The standard approach to classifying of quadratic forms over $\Bbb Q$ is to use the Hasse (local-global) principle together with a system of standard invariants of quadratic forms over the local fields $\Bbb Q_p$ and $\Bbb R$. These local invariants over $\Bbb Q_p$ consist of a triple $(n,d,c)$ given by the dimension, determinant, and Hasse invariant. These local invariants can be interpreted cohomologically as invariants respectively coming from the cohomology groups $H^i(\Bbb Q_p, \Bbb Z/2\Bbb Z)$, where $i\leq 2$ (since the cohomological dimension of a $\Bbb Q_p$ is two). (These invariants are described in the recent book "Cohomological invariants in Galois cohomology" by Garibaldi, Merkurjev, Serre, and also in "The Algebraic and Geometric Theory of Quadratic Forms" by Elman, Karpenko, Merkurjev.)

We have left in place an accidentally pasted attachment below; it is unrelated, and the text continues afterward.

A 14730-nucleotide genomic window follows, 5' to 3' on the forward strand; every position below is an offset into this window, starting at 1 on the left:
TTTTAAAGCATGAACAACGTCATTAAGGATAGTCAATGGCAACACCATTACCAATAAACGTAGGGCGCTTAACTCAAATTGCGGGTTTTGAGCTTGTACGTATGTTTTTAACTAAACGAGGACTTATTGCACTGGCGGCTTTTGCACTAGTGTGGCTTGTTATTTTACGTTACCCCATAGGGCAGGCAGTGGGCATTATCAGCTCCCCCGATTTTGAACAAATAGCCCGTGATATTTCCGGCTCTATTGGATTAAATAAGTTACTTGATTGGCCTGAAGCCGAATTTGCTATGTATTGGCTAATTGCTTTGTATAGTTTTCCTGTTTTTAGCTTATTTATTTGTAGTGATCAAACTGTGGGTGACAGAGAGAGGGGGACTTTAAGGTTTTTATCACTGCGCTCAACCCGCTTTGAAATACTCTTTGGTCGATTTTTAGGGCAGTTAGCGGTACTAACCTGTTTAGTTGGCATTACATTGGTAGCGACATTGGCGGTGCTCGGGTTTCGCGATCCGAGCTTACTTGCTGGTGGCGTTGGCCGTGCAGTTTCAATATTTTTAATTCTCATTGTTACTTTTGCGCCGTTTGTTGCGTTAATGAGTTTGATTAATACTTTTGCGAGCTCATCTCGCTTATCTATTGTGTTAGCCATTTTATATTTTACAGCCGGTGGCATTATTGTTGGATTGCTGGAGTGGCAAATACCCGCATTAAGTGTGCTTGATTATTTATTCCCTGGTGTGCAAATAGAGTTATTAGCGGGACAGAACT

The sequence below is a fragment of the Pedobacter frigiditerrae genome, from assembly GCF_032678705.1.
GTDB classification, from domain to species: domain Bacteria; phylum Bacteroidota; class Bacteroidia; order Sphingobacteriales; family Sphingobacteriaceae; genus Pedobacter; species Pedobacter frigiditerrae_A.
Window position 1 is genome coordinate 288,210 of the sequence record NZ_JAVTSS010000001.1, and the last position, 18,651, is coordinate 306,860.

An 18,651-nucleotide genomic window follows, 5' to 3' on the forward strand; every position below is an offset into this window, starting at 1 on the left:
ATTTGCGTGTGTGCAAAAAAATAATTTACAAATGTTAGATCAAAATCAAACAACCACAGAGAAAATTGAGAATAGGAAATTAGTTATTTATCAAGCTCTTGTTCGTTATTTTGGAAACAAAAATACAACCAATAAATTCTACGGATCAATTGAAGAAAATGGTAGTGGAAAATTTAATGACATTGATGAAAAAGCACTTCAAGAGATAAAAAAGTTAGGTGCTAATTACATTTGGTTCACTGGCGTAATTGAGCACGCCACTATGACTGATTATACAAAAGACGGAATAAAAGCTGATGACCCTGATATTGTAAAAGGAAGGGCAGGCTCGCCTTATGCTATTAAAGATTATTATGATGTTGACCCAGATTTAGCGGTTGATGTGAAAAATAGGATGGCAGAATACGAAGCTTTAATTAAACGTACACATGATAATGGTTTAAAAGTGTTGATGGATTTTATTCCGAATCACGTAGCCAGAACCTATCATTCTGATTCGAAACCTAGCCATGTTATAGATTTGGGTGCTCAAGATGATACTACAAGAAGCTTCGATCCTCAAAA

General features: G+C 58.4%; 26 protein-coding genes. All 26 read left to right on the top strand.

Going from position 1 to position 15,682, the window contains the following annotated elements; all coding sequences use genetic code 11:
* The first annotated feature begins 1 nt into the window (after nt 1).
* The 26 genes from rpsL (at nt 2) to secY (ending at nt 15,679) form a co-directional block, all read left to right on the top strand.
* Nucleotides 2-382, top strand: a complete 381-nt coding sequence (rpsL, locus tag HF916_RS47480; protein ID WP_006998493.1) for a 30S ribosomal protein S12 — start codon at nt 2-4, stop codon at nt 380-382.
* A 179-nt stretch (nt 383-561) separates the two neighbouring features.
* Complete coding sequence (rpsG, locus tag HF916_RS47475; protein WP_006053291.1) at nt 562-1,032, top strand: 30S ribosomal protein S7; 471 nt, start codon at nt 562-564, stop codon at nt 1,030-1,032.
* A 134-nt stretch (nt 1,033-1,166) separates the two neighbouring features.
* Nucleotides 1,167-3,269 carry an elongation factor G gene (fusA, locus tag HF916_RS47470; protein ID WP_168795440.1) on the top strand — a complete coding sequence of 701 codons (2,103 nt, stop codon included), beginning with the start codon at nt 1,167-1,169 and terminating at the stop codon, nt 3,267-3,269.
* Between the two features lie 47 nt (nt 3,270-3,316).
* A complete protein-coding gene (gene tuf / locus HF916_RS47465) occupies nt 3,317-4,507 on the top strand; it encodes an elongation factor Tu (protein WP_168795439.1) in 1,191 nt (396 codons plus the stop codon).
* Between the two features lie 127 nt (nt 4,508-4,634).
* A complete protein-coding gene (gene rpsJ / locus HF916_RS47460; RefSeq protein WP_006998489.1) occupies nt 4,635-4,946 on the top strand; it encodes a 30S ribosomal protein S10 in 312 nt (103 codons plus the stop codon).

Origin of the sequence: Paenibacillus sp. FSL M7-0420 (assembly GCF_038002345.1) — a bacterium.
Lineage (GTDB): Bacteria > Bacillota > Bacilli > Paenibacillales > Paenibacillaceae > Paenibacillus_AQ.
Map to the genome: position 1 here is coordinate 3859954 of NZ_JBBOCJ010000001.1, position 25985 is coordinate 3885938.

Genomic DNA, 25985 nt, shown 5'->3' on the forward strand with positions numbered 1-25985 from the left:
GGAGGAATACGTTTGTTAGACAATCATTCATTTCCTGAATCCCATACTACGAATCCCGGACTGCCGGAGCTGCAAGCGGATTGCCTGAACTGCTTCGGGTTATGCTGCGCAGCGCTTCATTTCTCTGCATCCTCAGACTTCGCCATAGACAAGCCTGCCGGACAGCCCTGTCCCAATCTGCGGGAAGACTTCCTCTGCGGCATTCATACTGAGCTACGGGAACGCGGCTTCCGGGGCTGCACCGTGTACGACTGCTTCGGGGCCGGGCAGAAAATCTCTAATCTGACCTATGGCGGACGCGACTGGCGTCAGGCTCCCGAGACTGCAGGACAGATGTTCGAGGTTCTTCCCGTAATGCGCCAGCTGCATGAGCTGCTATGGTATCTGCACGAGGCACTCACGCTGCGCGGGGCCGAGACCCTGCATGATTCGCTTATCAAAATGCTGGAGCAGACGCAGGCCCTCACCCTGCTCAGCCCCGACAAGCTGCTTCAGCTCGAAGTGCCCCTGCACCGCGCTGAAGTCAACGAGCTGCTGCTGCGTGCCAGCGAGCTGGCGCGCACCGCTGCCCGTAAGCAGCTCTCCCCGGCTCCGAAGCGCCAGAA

In contrast, if one considers the classification of quadratic forms over $\Bbb Z$, then the local-global principle does not work as well (leading to the notion of a "genus" of forms). However it is known that for $p>2$ that a complete system of invariants can be given in terms of the field invariants for each of the (uniquely determined) $p$-power scalings of unimodular forms, know as the Jordan block decomposition. (One can also say something for $p=2$, but it's not important here.) My question is if there is a good cohomological framework for understanding this result, using some cohomology theory defined over $\Bbb Z_p$? (and if so, similarly for $\Bbb Z$?)